With football season, weekend get-togethers feature food, and what says football better than chili? And like the debate about which team is going to the Super Bowl, there is always a point of contention as to who makes the best.
Tom Adams has been a councilman for the city of Monrovia for 17 years, and if there is one thing he likes more than politics, it’s cooking. He has won several awards for his chili in local competitions, the latest being the Monrovia Reads 2011 Chili Cookoff.
So if you like your chili without beans and with a bit of spice, this recipe’s for you. Simmering the bottom sirloin (tri-tip) results in a chili with a rich meaty flavor. And the beauty of this recipe is that it is easy to customize to your tastes, so experiment with beans or different chili powders.
Real Chili by Tom Adams
Makes 12-15 servings
- 4 cans (10.5 ounce each) chicken broth
- 1 can (8 ounce) tomato sauce
- 7 tablespoons chili powder
- 4 tablespoons ground cumin
- 2 teaspoons salt
- 6 teaspoons bacon grease
- 2 small onions, chopped
- 10 cloves garlic, minced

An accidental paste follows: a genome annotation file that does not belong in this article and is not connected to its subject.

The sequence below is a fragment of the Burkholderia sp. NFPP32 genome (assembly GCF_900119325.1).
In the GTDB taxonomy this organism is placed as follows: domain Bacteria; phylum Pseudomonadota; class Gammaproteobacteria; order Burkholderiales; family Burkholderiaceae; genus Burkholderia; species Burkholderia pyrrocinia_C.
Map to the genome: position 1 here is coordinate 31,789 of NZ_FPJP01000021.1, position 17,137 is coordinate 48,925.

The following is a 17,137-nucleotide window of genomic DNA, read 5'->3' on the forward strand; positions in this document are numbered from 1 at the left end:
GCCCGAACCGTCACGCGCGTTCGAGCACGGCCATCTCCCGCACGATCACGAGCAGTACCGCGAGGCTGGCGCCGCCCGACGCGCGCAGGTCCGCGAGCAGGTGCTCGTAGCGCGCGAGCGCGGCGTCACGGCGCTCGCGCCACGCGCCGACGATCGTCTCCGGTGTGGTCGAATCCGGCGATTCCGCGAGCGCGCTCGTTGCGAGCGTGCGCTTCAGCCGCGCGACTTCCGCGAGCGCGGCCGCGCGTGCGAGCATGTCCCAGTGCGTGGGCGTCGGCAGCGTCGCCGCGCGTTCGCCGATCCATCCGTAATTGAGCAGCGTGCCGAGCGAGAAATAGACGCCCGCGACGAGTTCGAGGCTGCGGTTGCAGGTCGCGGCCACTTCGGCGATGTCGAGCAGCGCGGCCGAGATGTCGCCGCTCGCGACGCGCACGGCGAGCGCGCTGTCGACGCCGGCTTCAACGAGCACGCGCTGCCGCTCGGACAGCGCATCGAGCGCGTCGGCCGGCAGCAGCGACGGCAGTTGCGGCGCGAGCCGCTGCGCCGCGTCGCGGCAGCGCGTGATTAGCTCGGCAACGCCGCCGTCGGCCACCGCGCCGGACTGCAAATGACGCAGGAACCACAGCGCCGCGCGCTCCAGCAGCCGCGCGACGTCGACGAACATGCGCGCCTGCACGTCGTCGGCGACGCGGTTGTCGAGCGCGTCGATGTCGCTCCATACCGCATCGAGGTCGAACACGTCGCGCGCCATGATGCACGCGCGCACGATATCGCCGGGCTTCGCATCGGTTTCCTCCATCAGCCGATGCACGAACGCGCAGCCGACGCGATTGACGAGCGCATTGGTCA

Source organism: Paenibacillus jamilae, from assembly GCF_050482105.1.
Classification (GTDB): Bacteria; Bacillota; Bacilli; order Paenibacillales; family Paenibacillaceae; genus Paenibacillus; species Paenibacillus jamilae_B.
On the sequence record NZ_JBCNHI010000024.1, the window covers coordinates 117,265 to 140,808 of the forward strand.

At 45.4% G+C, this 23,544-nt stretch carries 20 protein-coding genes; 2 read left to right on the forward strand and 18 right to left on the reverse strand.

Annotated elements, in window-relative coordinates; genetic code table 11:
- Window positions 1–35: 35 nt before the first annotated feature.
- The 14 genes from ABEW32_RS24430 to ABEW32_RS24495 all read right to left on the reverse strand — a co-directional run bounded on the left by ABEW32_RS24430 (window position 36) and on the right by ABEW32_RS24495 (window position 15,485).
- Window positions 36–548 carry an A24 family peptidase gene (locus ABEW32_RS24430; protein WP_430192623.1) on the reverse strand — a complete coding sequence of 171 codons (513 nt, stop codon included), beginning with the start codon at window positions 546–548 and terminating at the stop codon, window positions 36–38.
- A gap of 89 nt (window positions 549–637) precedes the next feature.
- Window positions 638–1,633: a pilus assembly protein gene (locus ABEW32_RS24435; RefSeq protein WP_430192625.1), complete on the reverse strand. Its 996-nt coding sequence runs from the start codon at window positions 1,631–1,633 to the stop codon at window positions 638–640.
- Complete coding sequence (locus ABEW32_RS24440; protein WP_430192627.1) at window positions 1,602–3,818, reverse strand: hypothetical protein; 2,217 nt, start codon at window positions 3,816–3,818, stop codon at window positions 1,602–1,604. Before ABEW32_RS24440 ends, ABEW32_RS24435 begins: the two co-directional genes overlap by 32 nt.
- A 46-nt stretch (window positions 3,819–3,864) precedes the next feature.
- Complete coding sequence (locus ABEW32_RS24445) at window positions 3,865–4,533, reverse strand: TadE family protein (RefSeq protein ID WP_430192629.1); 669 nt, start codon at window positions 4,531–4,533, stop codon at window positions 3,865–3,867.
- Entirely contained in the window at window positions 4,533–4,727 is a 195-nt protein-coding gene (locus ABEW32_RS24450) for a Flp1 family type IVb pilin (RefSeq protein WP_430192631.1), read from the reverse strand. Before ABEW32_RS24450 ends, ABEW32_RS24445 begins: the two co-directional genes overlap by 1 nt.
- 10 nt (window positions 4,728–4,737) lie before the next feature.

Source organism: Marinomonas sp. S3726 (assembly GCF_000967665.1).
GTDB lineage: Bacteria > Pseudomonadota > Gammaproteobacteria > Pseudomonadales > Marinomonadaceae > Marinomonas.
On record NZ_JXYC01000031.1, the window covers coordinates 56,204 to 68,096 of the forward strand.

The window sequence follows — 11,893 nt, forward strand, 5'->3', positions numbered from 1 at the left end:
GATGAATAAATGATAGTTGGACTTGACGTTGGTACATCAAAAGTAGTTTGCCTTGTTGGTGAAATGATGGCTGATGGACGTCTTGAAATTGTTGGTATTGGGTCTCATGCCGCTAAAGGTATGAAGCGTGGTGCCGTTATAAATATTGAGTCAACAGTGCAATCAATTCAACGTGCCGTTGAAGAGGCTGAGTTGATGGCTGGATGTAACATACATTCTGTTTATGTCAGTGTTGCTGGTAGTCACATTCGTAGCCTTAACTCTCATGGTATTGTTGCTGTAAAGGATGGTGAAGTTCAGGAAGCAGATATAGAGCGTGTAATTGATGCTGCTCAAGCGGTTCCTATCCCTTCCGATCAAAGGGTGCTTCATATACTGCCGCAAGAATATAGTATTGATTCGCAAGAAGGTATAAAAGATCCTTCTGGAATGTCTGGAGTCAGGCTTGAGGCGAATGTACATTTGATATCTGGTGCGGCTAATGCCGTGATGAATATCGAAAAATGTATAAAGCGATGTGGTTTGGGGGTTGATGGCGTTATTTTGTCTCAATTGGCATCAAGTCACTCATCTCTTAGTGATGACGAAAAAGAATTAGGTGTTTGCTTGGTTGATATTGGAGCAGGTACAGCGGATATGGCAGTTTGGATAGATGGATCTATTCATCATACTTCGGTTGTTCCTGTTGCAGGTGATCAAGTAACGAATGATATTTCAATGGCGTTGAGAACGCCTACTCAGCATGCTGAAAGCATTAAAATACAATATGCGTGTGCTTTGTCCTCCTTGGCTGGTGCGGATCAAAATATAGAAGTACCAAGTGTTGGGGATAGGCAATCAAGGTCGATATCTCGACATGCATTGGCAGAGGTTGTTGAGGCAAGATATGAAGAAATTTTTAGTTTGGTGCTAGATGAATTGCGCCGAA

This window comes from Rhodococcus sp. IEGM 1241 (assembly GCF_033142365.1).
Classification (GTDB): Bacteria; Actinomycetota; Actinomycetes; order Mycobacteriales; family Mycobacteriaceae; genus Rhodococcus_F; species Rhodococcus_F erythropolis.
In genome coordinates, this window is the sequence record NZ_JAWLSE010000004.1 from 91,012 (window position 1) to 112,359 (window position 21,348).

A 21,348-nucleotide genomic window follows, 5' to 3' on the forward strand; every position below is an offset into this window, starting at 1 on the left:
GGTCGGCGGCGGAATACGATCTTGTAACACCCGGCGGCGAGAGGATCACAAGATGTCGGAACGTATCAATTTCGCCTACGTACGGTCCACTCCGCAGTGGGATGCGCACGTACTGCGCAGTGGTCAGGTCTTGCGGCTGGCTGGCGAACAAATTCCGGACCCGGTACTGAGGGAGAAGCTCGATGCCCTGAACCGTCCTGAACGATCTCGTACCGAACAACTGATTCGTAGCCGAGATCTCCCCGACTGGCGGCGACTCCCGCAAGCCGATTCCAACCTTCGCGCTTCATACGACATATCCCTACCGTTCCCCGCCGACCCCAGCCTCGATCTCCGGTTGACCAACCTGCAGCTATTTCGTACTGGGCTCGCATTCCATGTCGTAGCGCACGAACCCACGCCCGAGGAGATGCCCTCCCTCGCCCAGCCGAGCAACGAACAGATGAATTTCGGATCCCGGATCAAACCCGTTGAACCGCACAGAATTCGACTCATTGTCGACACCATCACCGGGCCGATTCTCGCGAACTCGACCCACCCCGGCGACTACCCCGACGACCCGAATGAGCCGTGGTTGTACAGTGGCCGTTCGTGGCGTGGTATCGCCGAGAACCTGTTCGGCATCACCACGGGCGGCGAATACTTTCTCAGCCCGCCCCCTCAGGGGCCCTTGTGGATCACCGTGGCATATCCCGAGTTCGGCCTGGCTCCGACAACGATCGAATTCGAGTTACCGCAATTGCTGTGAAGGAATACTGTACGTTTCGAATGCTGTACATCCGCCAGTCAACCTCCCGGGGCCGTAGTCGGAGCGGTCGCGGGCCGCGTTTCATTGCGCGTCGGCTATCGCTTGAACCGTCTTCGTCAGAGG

- 5 pounds bottom sirloin, cut into quarter-inch cubes
- 2 teaspoons Tabasco sauce
- 6 jalapeno peppers
In a pot, mix three cans of chicken broth and the tomato sauce. Stir in the chili powder, cumin, salt, cover, and bring to a boil. After the chili comes to a boil, reduce to a simmer, keeping the pot covered.
Meanwhile, add some of the bacon grease to a skillet and sauté the onions and garlic over low heat until tender. Remove the onions and garlic from the skillet and add to the simmering pot.
Sauté the beef in the same skillet until no longer pink, using the remainder of the bacon grease if needed. To make sautéing this amount of beef easier, sauté 1/3 portions at a time. When all the beef has been sautéed, add to the pot, along with the jalapeno peppers, and bring the chili to a boil again. After the chili comes to a boil, reduce the heat and simmer for 2-1/2 hours, adding more broth as needed
Thirty minutes prior to serving, remove the jalapenos, squeezing the juice out of the peppers without leaving seeds or skin in the chili. Adjust the seasoning with salt and Tabasco sauce.
Notes from Daryl’s test kitchen:
- Depending on your heat source, simmering the chili for this amount of time might reduce too much of the liquid. Watch it closely and add more broth as needed.
- Using a small sieve makes it easy to squeeze the jalapeno juice without getting seeds or skin in the chili.
- Rice flavored with cumin and saffron and grilled Mexican onions are great side dishes with this chili.
Recipe courtesy of Tom Adams.